This rapidly growing, climbing or trailing woody vine is evergreen and a member of the logan family, Loganiaceae, a group made up of about thirteen genera many of which are poisonous. It is native from the southeastern seaboard, north to eastern Virginia and west to Texas where it grows in woodlands, fields, fencerows, and thickets but is often grown as an ornamental in both its home range and in southern California. It is the state flower of South Carolina.
Description: Paired lanceolate light green leaves are up to four inches long and have smooth margin. They grow on wiry reddish brown stems up to twenty feet long that may climb over shrubs and trees or trail as a three-foot tall ground cover. The bright yellow flowers are fragrant, funnel-shaped and about 1.5” long. They appear singly or in clusters in early spring and give way to flattened capsules with winged seeds.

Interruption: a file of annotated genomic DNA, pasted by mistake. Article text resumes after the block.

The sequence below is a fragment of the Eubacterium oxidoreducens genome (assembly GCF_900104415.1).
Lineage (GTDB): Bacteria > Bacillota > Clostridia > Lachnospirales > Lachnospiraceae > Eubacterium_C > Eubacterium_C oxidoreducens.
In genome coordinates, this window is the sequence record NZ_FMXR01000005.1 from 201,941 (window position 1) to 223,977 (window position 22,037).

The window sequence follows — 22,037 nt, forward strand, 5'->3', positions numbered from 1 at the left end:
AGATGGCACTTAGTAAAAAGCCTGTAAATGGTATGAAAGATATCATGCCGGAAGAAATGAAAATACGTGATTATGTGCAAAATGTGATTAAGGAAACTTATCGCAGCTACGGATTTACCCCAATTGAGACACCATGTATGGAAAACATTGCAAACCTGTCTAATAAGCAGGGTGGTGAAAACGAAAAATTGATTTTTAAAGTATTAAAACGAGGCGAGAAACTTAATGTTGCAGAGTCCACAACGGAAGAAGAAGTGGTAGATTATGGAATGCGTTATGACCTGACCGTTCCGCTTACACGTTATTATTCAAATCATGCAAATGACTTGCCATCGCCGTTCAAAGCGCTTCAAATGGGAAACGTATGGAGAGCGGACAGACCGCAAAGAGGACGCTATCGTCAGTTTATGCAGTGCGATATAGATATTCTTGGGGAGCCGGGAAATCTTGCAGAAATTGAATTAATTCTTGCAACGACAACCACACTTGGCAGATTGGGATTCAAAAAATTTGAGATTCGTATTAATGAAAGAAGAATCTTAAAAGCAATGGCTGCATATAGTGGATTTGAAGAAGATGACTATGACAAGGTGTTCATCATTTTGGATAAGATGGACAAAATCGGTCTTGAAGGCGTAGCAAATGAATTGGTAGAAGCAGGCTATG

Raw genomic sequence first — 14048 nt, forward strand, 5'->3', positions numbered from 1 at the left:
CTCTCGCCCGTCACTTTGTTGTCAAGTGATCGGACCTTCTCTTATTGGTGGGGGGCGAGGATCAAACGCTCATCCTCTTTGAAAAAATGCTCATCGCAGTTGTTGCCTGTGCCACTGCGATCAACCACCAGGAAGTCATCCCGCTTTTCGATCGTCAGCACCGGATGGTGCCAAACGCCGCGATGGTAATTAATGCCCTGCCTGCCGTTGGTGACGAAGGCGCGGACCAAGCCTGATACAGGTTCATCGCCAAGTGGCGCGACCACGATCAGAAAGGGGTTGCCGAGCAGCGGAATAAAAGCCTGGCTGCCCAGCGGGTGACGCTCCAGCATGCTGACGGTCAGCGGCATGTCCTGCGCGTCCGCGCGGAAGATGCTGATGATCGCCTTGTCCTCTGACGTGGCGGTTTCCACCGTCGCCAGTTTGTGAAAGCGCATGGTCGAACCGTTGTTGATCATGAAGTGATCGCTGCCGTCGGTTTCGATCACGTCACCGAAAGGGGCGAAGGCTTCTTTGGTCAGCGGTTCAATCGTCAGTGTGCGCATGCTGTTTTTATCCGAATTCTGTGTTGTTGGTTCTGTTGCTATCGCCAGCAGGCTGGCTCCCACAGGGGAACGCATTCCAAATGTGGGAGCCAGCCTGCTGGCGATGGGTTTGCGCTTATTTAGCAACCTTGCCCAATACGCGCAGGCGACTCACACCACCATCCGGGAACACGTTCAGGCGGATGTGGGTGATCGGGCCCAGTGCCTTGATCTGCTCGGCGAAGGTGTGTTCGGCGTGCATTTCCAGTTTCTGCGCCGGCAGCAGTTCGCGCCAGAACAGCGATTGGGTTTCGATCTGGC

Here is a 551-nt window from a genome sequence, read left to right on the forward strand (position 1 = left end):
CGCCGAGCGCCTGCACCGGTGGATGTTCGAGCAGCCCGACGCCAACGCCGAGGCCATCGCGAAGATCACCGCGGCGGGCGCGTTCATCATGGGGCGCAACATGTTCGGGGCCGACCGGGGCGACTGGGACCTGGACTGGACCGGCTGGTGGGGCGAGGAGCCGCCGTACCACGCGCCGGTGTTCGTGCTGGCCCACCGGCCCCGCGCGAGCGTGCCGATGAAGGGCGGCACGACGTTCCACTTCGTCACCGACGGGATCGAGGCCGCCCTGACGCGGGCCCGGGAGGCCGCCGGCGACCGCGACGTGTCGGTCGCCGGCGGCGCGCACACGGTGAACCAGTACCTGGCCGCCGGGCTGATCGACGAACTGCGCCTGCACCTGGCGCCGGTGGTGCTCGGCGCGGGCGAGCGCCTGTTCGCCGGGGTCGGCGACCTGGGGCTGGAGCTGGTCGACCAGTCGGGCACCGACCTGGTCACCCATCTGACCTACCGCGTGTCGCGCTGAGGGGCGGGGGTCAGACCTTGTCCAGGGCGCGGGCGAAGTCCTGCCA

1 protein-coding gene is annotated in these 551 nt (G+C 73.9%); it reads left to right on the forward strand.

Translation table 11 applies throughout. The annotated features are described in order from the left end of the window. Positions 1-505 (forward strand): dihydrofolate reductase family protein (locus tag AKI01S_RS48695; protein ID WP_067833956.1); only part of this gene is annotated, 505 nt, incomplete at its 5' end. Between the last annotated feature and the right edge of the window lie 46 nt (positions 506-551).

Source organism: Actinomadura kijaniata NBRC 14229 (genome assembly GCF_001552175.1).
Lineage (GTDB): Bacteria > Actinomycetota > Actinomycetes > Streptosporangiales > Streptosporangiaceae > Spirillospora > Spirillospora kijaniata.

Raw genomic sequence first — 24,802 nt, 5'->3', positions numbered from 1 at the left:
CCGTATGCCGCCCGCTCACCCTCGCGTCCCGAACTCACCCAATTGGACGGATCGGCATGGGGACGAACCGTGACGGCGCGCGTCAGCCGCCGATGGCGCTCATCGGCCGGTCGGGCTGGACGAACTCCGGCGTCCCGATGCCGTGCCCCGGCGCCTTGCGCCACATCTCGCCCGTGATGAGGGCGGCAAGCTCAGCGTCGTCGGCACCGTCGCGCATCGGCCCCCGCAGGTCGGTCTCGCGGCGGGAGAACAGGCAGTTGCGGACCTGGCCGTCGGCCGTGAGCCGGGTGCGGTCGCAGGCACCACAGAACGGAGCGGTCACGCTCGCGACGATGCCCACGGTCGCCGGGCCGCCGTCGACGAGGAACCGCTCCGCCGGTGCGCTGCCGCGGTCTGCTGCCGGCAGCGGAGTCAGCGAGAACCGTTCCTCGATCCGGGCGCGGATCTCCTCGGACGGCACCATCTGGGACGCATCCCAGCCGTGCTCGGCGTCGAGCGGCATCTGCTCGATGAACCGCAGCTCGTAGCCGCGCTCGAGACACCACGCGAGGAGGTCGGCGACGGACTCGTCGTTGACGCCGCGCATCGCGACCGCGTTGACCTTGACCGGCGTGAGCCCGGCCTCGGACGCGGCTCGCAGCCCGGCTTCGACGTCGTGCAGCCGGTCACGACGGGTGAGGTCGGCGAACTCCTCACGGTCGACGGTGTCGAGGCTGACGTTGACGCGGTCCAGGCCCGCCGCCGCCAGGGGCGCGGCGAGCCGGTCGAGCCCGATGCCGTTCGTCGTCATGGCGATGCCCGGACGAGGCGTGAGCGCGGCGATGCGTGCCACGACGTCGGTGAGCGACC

Poisonous Properties: Plants contain alkaloids including gelsemine, gelseminine, and gelsemoidine, and the root, leaves, and flowers are considered poisonous and consumption can lead to death. Symptoms of poisoning include headache, dizziness, visual disturbances, profuse sweating, depression, convulsions, and respiratory failure. Although the root has been used medicinally, overdoes have caused problems. Children may be poisoned by chewing on leaves or sucking the nectar, honey bees have been poisoned by feeding on the nectar, and livestock has been poisoned by eating the plants.